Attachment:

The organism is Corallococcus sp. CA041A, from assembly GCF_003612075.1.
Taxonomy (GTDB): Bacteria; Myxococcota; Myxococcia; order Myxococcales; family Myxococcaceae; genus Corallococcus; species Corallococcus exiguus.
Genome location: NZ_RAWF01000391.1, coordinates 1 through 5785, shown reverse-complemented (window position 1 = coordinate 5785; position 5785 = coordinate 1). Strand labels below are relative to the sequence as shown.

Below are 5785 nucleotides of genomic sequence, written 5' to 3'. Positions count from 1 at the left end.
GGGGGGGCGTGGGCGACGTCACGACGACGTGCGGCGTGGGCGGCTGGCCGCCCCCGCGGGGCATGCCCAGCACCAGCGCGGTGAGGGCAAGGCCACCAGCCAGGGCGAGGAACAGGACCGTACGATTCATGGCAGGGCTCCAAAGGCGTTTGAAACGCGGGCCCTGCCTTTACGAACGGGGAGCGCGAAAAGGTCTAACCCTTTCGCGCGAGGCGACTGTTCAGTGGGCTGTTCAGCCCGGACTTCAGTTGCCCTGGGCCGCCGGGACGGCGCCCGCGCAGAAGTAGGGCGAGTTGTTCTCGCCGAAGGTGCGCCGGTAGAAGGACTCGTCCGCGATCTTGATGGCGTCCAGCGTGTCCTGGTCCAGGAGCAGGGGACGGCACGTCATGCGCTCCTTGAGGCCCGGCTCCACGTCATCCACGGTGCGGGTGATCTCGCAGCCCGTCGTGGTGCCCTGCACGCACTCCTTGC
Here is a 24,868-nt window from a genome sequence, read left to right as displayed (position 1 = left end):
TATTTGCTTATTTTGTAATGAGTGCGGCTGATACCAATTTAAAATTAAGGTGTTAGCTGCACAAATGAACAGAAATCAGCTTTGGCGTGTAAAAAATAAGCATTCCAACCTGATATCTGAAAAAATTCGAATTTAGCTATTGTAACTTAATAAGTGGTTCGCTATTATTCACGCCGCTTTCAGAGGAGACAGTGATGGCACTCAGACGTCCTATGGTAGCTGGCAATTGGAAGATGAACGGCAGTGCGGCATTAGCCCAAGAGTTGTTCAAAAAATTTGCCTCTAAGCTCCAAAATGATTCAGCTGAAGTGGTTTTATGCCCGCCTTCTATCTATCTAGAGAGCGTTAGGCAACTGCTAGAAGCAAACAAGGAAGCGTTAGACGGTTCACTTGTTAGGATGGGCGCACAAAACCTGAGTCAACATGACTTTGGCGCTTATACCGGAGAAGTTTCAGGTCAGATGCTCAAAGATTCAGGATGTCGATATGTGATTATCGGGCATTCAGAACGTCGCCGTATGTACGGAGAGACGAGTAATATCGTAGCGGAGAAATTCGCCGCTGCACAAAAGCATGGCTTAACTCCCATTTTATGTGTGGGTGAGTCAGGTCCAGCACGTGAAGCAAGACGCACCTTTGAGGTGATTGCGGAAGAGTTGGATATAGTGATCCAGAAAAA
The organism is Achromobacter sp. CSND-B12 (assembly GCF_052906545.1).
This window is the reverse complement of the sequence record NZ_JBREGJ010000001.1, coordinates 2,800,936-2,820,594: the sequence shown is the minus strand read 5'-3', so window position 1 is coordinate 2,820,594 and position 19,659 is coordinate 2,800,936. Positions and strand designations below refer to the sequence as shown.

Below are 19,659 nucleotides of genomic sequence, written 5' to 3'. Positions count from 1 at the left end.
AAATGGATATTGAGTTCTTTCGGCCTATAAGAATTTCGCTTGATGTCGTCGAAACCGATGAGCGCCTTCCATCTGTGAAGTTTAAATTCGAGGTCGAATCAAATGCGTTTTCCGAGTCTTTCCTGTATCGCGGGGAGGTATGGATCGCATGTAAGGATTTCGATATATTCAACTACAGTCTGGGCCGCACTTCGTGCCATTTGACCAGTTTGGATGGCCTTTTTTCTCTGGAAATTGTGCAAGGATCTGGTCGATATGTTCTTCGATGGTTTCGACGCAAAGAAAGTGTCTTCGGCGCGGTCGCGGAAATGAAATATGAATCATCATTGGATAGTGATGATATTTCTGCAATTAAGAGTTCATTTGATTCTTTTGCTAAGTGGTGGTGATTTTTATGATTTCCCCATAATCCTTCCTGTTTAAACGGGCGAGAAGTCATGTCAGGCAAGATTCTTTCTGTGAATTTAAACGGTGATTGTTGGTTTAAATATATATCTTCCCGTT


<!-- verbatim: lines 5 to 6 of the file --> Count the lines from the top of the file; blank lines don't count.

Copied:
GGGGGGGCGTGGGCGACGTCACGACGACGTGCGGCGTGGGCGGCTGGCCGCCCCCGCGGGGCATGCCCAGCACCAGCGCGGTGAGGGCAAGGCCACCAGCCAGGGCGAGGAACAGGACCGTACGATTCATGGCAGGGCTCCAAAGGCGTTTGAAACGCGGGCCCTGCCTTTACGAACGGGGAGCGCGAAAAGGTCTAACCCTTTCGCGCGAGGCGACTGTTCAGTGGGCTGTTCAGCCCGGACTTCAGTTGCCCTGGGCCGCCGGGACGGCGCCCGCGCAGAAGTAGGGCGAGTTGTTCTCGCCGAAGGTGCGCCGGTAGAAGGACTCGTCCGCGATCTTGATGGCGTCCAGCGTGTCCTGGTCCAGGAGCAGGGGACGGCACGTCATGCGCTCCTTGAGGCCCGGCTCCACGTCATCCACGGTGCGGGTGATCTCGCAGCCCGTCGTGGTGCCCTGCACGCACTCCTTGC
Here is a 24,868-nt window from a genome sequence, read left to right as displayed (position 1 = left end):